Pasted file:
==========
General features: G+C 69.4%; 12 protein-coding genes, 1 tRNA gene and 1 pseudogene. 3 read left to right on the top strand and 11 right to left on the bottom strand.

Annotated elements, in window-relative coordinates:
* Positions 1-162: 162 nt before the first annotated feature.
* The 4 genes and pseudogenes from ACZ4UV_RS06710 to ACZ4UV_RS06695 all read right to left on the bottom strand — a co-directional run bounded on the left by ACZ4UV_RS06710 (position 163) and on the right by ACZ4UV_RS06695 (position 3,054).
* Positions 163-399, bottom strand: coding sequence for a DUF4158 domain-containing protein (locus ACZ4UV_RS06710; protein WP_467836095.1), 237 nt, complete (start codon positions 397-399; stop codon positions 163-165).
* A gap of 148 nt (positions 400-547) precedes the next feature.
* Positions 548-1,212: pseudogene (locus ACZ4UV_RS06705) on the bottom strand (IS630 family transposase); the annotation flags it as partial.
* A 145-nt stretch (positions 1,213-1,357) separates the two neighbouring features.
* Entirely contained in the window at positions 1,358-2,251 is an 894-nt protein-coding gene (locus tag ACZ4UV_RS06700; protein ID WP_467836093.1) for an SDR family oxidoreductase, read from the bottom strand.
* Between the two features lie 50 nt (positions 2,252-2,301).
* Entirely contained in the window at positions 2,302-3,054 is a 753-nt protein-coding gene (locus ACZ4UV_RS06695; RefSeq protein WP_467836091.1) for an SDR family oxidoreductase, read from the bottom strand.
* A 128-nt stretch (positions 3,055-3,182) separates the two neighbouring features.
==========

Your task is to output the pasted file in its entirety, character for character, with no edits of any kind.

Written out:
General features: G+C 69.4%; 12 protein-coding genes, 1 tRNA gene and 1 pseudogene. 3 read left to right on the top strand and 11 right to left on the bottom strand.

Annotated elements, in window-relative coordinates:
* Positions 1-162: 162 nt before the first annotated feature.
* The 4 genes and pseudogenes from ACZ4UV_RS06710 to ACZ4UV_RS06695 all read right to left on the bottom strand — a co-directional run bounded on the left by ACZ4UV_RS06710 (position 163) and on the right by ACZ4UV_RS06695 (position 3,054).
* Positions 163-399, bottom strand: coding sequence for a DUF4158 domain-containing protein (locus ACZ4UV_RS06710; protein WP_467836095.1), 237 nt, complete (start codon positions 397-399; stop codon positions 163-165).
* A gap of 148 nt (positions 400-547) precedes the next feature.
* Positions 548-1,212: pseudogene (locus ACZ4UV_RS06705) on the bottom strand (IS630 family transposase); the annotation flags it as partial.
* A 145-nt stretch (positions 1,213-1,357) separates the two neighbouring features.
* Entirely contained in the window at positions 1,358-2,251 is an 894-nt protein-coding gene (locus tag ACZ4UV_RS06700; protein ID WP_467836093.1) for an SDR family oxidoreductase, read from the bottom strand.
* Between the two features lie 50 nt (positions 2,252-2,301).
* Entirely contained in the window at positions 2,302-3,054 is a 753-nt protein-coding gene (locus ACZ4UV_RS06695; RefSeq protein WP_467836091.1) for an SDR family oxidoreductase, read from the bottom strand.
* A 128-nt stretch (positions 3,055-3,182) separates the two neighbouring features.